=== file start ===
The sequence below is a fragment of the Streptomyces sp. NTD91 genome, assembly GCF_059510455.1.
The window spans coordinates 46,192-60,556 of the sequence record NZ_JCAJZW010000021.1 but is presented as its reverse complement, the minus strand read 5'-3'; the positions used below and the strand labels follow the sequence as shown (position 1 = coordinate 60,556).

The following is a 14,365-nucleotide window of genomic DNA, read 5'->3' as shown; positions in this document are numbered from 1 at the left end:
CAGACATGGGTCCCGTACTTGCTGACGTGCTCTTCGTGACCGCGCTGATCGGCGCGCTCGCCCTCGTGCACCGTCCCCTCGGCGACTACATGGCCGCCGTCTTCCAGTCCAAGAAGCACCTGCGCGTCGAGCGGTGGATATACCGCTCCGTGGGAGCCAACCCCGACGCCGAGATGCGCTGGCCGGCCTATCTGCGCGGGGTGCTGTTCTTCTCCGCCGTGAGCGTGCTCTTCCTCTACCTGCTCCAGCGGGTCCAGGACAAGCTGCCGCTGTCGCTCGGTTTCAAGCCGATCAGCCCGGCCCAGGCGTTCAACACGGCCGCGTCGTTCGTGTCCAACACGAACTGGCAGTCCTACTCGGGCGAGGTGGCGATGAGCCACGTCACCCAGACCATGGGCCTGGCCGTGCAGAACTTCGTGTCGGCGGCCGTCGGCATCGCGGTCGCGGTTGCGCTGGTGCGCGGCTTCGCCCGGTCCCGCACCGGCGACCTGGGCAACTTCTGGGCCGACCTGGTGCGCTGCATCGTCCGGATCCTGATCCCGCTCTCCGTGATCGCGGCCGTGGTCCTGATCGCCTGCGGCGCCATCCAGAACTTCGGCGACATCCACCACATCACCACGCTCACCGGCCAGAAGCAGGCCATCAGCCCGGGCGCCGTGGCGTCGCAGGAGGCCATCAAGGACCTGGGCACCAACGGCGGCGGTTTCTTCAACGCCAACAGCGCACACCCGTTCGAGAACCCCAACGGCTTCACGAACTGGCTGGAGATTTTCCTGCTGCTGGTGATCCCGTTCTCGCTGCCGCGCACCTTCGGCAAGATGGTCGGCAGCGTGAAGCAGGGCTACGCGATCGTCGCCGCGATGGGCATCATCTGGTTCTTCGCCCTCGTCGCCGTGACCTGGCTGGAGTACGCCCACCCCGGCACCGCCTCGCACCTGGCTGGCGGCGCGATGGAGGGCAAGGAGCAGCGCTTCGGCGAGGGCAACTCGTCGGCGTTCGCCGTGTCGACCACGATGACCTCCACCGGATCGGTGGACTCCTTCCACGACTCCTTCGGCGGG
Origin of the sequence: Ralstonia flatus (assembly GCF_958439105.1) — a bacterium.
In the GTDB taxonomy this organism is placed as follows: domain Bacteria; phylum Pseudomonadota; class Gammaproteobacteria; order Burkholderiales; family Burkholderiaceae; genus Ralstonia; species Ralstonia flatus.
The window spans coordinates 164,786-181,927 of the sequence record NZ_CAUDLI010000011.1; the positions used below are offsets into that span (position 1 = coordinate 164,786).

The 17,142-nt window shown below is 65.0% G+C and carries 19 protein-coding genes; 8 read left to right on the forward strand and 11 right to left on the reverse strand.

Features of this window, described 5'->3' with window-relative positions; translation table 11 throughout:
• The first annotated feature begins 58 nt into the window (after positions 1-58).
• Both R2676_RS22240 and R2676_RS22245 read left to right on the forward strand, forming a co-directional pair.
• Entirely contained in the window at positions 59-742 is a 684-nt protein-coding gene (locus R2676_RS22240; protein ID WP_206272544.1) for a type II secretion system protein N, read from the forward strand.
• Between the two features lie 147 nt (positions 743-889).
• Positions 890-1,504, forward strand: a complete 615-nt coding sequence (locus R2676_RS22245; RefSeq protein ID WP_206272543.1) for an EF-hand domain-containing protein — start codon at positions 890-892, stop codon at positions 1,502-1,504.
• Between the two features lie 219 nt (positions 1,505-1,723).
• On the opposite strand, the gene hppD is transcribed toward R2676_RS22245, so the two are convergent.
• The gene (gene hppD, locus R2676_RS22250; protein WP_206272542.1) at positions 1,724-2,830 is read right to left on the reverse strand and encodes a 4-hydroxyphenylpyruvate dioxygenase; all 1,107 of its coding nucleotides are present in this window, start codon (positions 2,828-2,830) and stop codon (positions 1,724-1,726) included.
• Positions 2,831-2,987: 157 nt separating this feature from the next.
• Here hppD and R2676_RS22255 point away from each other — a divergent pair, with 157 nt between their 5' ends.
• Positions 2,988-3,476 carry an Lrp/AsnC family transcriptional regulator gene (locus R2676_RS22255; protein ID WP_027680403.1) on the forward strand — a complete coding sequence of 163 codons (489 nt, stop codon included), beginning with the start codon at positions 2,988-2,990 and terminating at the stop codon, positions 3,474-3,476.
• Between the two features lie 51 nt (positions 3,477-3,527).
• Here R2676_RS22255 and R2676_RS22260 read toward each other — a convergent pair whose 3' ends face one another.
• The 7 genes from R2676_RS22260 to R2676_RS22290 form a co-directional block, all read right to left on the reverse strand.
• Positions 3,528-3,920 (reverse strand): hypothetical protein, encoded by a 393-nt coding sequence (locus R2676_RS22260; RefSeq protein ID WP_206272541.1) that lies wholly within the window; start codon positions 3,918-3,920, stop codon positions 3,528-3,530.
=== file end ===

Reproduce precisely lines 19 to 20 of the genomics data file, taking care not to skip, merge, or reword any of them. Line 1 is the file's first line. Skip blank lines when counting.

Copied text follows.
• Here hppD and R2676_RS22255 point away from each other — a divergent pair, with 157 nt between their 5' ends.
• Positions 2,988-3,476 carry an Lrp/AsnC family transcriptional regulator gene (locus R2676_RS22255; protein ID WP_027680403.1) on the forward strand — a complete coding sequence of 163 codons (489 nt, stop codon included), beginning with the start codon at positions 2,988-2,990 and terminating at the stop codon, positions 3,474-3,476.